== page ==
But a kind of ambiguity is also part of the point of the exhibition, especially with regard to the art that came at the very beginning of the AIDS crisis, before the disease had even been recognized by the medical community.
There are several works in the show that, Katz said, are “remarkably early” in the disease’s history. They don’t necessarily announce themselves as AIDS artworks—and there was a reason for that. “Early on,” Katz said, “there is a kind of attempt to allegorize the experience of AIDS such that it would be available to a viewer who would not otherwise perhaps sympathize with LGBT histories.”
A 1982 text piece by the artist Paul Thek, for instance, includes references to dust, a symbol of mortality. “Around the same time, he did another piece called ‘Afflict the Comfortable, Comfort the Afflicted,’ ” Katz said. “I think both are broadly AIDS works.”
A little later in the show are Jenny Holzer’s 1983–85 series of condom packages carrying aphoristic messages like “Expiring for love is beautiful but stupid” and Robert Mapplethorpe’s 1983 photograph of a vase of tulips that resembles the angel of death. There are also Robert Gober’s drain pieces and drawings that Larry Stanton made in 1984 while he was dying in the hospital. One, Katz said, “shows a crude stick figure—Stanton was very weak at this point—and it reads, ‘Life is not bad. Death is not bad. I am not afraid of dying, a little sad, but not defeated.’ ”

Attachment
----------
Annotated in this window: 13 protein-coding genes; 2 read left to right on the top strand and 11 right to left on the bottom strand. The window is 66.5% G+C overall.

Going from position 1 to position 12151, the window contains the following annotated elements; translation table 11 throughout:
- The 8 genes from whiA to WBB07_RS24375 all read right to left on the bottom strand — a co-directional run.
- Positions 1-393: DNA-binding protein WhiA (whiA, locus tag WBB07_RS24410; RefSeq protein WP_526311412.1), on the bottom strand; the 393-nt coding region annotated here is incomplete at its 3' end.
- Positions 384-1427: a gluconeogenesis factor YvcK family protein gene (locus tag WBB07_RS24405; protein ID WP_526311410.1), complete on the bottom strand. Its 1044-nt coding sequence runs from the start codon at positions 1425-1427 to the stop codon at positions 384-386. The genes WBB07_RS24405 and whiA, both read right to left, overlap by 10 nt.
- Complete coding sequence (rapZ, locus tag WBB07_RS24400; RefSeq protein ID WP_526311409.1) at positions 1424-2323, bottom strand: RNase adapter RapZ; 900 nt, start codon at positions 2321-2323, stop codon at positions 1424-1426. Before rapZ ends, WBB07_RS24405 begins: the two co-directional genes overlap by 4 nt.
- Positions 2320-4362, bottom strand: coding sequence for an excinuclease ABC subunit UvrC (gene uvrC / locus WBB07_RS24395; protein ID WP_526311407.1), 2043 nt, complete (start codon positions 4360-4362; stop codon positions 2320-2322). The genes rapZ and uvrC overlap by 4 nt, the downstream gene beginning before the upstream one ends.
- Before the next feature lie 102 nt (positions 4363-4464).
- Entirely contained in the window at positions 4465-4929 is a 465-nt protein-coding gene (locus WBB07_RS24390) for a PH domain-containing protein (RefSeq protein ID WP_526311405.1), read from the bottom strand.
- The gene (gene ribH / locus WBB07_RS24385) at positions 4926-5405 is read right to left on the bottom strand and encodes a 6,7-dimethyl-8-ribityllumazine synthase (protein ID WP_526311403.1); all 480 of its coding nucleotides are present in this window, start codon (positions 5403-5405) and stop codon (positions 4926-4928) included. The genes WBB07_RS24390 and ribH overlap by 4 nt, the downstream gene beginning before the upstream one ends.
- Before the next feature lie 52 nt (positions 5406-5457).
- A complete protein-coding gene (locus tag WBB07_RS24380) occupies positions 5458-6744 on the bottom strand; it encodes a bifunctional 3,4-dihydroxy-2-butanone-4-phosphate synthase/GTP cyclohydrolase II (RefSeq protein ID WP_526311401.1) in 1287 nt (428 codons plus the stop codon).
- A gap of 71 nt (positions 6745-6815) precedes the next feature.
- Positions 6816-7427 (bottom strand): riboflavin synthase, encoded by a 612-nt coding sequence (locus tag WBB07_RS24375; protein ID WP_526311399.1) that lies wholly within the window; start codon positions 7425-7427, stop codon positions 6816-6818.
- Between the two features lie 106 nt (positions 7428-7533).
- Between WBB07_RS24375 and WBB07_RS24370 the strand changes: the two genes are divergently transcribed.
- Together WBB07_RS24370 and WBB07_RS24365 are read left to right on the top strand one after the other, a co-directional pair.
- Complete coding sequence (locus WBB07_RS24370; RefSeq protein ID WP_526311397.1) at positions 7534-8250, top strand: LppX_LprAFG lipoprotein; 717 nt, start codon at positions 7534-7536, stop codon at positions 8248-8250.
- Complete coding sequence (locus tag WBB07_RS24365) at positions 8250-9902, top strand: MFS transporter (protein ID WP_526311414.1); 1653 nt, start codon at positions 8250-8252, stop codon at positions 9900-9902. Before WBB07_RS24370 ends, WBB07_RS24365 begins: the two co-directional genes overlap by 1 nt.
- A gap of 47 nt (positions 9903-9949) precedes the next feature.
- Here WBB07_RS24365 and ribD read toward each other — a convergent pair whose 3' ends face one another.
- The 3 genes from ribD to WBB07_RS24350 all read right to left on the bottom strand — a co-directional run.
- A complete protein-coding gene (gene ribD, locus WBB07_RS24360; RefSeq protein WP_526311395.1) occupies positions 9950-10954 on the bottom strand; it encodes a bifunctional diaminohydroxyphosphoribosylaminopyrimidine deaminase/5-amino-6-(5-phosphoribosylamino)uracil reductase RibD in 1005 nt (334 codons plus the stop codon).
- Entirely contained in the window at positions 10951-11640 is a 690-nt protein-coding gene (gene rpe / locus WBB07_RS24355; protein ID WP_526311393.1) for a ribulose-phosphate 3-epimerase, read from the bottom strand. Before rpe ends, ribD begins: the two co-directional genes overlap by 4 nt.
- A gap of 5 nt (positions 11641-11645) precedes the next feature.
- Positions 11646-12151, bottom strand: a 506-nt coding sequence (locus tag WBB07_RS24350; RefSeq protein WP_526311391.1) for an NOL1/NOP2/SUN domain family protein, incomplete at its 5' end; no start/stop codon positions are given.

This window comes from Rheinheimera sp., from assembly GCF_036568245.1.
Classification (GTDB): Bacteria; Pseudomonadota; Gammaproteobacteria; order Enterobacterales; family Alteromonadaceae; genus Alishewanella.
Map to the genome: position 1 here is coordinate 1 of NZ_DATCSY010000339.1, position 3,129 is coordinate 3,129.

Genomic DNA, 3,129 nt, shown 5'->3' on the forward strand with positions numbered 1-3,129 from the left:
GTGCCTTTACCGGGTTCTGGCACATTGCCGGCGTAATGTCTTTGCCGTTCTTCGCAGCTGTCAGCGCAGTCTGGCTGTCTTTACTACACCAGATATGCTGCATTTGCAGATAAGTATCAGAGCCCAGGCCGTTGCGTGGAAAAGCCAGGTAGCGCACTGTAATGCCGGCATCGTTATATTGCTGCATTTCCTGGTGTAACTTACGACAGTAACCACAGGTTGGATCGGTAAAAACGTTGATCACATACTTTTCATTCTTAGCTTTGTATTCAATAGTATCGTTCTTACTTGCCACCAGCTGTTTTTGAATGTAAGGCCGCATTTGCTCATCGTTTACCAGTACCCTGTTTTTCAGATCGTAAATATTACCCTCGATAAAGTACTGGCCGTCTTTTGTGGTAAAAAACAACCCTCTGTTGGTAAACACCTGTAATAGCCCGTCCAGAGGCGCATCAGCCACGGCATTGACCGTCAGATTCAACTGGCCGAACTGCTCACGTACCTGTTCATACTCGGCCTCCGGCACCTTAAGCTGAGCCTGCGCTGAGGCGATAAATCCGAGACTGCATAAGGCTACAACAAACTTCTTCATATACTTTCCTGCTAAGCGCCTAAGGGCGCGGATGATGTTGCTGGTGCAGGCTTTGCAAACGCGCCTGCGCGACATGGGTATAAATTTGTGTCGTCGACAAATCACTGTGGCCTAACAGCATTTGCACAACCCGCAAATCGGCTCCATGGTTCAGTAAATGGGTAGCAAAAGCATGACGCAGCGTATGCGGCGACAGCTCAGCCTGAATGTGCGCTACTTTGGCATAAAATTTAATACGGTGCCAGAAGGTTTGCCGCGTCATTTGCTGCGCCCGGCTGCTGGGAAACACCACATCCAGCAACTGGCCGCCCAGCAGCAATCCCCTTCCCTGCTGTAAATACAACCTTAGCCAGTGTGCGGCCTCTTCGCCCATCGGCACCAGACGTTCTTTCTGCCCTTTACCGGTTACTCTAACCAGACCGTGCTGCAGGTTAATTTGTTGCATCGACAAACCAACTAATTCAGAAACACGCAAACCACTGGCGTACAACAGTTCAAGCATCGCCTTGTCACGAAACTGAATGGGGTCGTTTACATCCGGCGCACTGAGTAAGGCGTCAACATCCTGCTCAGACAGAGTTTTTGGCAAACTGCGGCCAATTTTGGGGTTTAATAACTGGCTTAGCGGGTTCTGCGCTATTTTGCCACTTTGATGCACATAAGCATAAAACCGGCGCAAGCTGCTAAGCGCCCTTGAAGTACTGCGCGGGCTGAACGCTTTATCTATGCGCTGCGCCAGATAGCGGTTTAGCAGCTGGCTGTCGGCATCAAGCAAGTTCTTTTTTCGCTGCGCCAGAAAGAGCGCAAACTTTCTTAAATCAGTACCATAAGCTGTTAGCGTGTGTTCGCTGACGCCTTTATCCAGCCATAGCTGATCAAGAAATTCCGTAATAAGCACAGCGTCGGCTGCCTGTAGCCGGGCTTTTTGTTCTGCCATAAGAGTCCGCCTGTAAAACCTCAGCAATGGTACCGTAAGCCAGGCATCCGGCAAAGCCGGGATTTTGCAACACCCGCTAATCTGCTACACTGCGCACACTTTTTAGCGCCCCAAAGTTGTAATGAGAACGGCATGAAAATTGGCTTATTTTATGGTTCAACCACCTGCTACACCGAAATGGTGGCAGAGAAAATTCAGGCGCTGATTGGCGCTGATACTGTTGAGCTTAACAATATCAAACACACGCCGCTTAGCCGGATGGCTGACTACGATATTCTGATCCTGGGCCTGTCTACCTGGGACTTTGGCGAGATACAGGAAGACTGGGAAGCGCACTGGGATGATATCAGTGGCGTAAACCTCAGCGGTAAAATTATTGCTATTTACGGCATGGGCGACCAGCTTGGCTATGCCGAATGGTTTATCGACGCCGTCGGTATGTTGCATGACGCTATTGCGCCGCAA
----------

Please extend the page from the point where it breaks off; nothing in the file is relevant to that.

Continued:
One early ’80s piece Katz would like to have gotten for his show is Jasper Johns’s Perilous Night (1982), which is in the collection of the National Gallery in Washington, D.C. It is not often discussed in terms of AIDS, Katz said, but in his reading, the work’s complex symbolism, which includes images of spotted arms that Katz feels allude to Kaposi’s sarcoma, was in some ways an early response to AIDS.
To many, AIDS art is synonymous with AIDS activist art, such as the work by Gran Fury and others that was presented in the 2010 exhibition “Act Up New York: Activism, Art, and the AIDS Crisis, 1987–1993.” Katz’s show, he said, “is in some sense premised against that perception.” The exhibition’s animating conceit, he said, “is that much that hasn’t been identified as AIDS art is in fact AIDS art.” Artists, he said, “carefully and strategically positioned” their works within the art world and the museum world “in order to operate, as it were, at a subterranean level, so as to avoid censure.” That censure, he said, was coming from outside the art world—but also from within it. There was “the stuff Jesse Helms was promulgating in Congress” but there was also the policing coming from “postmodernist criticism at the moment, which decried authorial or expressive work.”
For Katz, those non-activist, non-blatant AIDS artworks constitute a larger historical irony. “The coding that an AIDS–informed body of artwork engaged replicated precisely the coding of queer art of the 1950s, when McCarthyism made equally impossible the articulation of identity. It’s very strange to see queer art come out of the closet and then go back in. And under AIDS [some of it] does precisely that.”
There were artists, he said, who “were seeking to create works that could enter the art world and the museum world systems and address AIDS covertly.”
That doesn’t mean that all of the works in his show are subtly metaphorical. Others are overtly about the epidemic. A 1988 satirical piece by San Francisco–based artist Jerome Caya called Bozo Fucks Death shows Bozo the Clown attempting to anally penetrate a skeleton.
After its run in Tacoma, “Art AIDS America” will travel to the Zuckerman Museum in Kennesaw, Georgia, and the Bronx Museum of the Arts in New York.